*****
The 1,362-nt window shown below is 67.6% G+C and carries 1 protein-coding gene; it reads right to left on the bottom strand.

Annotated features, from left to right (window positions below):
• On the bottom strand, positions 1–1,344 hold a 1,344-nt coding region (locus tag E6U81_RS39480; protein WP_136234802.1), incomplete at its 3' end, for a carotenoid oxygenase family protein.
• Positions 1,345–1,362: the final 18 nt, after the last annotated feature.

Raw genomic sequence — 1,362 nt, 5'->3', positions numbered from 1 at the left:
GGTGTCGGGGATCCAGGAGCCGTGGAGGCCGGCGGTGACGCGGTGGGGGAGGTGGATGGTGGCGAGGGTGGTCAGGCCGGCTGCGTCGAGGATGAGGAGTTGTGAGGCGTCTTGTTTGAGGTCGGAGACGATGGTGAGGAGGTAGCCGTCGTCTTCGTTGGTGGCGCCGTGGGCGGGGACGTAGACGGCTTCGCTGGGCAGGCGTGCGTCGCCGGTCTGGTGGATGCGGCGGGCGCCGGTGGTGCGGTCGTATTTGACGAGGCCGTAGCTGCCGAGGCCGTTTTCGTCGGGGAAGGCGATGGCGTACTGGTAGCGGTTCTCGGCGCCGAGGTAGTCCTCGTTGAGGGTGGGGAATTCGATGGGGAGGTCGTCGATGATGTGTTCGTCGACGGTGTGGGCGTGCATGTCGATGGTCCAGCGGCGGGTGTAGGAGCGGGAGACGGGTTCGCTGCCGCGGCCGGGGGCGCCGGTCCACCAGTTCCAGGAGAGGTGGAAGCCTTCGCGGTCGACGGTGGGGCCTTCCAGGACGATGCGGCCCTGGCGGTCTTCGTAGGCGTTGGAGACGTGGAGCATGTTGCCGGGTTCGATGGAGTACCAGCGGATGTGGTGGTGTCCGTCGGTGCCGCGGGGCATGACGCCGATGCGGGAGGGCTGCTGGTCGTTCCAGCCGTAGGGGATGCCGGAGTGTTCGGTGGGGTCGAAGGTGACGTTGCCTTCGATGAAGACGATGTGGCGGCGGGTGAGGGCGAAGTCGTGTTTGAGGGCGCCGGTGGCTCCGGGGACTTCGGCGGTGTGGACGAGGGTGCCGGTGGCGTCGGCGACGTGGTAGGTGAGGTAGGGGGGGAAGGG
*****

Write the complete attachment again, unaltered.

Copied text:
The 1,362-nt window shown below is 67.6% G+C and carries 1 protein-coding gene; it reads right to left on the bottom strand.

Annotated features, from left to right (window positions below):
• On the bottom strand, positions 1–1,344 hold a 1,344-nt coding region (locus tag E6U81_RS39480; protein WP_136234802.1), incomplete at its 3' end, for a carotenoid oxygenase family protein.
• Positions 1,345–1,362: the final 18 nt, after the last annotated feature.

Raw genomic sequence — 1,362 nt, 5'->3', positions numbered from 1 at the left:
GGTGTCGGGGATCCAGGAGCCGTGGAGGCCGGCGGTGACGCGGTGGGGGAGGTGGATGGTGGCGAGGGTGGTCAGGCCGGCTGCGTCGAGGATGAGGAGTTGTGAGGCGTCTTGTTTGAGGTCGGAGACGATGGTGAGGAGGTAGCCGTCGTCTTCGTTGGTGGCGCCGTGGGCGGGGACGTAGACGGCTTCGCTGGGCAGGCGTGCGTCGCCGGTCTGGTGGATGCGGCGGGCGCCGGTGGTGCGGTCGTATTTGACGAGGCCGTAGCTGCCGAGGCCGTTTTCGTCGGGGAAGGCGATGGCGTACTGGTAGCGGTTCTCGGCGCCGAGGTAGTCCTCGTTGAGGGTGGGGAATTCGATGGGGAGGTCGTCGATGATGTGTTCGTCGACGGTGTGGGCGTGCATGTCGATGGTCCAGCGGCGGGTGTAGGAGCGGGAGACGGGTTCGCTGCCGCGGCCGGGGGCGCCGGTCCACCAGTTCCAGGAGAGGTGGAAGCCTTCGCGGTCGACGGTGGGGCCTTCCAGGACGATGCGGCCCTGGCGGTCTTCGTAGGCGTTGGAGACGTGGAGCATGTTGCCGGGTTCGATGGAGTACCAGCGGATGTGGTGGTGTCCGTCGGTGCCGCGGGGCATGACGCCGATGCGGGAGGGCTGCTGGTCGTTCCAGCCGTAGGGGATGCCGGAGTGTTCGGTGGGGTCGAAGGTGACGTTGCCTTCGATGAAGACGATGTGGCGGCGGGTGAGGGCGAAGTCGTGTTTGAGGGCGCCGGTGGCTCCGGGGACTTCGGCGGTGTGGACGAGGGTGCCGGTGGCGTCGGCGACGTGGTAGGTGAGGTAGGGGGGGAAGGG